Lions and cheetahs safe as wildfire burns past Gauteng animal sanctuary

15 September 2021 - 17:03
By Paul Ash
A pride of lions seen during a game drive in the Lion & Safari Park, near Broederstroom, Gauteng. File photo.
Image: Lion and Safari Park A pride of lions seen during a game drive in the Lion & Safari Park, near Broederstroom, Gauteng. File photo.

The predators and antelopes at the Lion & Safari Park near Broederstroom, Gauteng, escaped harm on Tuesday after an uncontained wildfire burnt up to the facility's perimeter.

Despite widespread speculation on social media that the animals would need to be evacuated as the fire approached the park's boundaries, they were never in any danger, said GM André La Cock.

“There are firebreaks around the predator enclosures and the grass in the enclosures is kept green and short in the winter for this reason,” he told TimesLIVE.

The fire started near Hartbeespoort Dam and spread rapidly south through parched veld, forcing authorities to close roads while air traffic control at nearby Lanseria airport routed inbound aircraft 30km to the west to avoid smoke.

La Cock said his staff began battling the fire when it broke out early on Monday, finally getting it under control by the end of the day. The blaze flared up again on Monday night, however.

“Yesterday the wind picked up and the fire came roaring down the mountain,” he said.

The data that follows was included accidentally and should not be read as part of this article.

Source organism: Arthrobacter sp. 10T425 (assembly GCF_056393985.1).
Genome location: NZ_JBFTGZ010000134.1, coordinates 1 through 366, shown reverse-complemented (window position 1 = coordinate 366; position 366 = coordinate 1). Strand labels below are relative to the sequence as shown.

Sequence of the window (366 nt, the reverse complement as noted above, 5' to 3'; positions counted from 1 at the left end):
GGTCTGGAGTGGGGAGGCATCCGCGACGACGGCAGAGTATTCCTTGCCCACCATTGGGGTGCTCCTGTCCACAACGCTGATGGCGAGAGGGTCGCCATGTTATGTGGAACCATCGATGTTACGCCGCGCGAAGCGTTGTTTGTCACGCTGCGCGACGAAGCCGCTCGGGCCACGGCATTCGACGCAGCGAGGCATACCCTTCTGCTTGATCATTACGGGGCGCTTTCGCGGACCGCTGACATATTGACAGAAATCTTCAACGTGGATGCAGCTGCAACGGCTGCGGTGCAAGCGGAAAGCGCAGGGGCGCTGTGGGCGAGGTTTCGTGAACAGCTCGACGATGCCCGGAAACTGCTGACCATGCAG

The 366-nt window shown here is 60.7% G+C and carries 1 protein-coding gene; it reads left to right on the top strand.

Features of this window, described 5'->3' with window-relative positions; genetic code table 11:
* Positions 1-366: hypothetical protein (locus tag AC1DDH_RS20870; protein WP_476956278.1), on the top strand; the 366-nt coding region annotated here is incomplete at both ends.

The high temperature coupled with strong winds made the fire more intense, he added.

“This was by far the hottest fire I've experienced in the six years I've been here.”

La Cock said the response from the surrounding community was “fantastic” as volunteers came from as far as Pretoria and Joburg to lend a hand.

“We really appreciated the help from the community.”

The 600ha park is home to such predators as lions, cheetahs, wild dogs, leopards and hyenas as well as numerous plains game species such as giraffe and sable. With grazing in the antelope enclosures burnt out, the park would rely on feed and supplements brought in from outside while the vegetation recovered.

There had been no reports of any animals being caught in the fire.

Despite earlier fears that the fire might force Lanseria airport to close, airport operations manager Mike Christoph told TimesLIVE on Tuesday that the only problem was smoke obscuring visibility for traffic inbound from the north.

“There is lots of smoke, which obviously affects low flying,” he said.

Traffic approaching Lanseria from the Pelindaba nuclear research facility, which lies directly to the north of the field, had been rerouted 30km to the west.

Even if the fire had reached the airport, the perimeter was surrounded by well-maintained fire breaks, he added.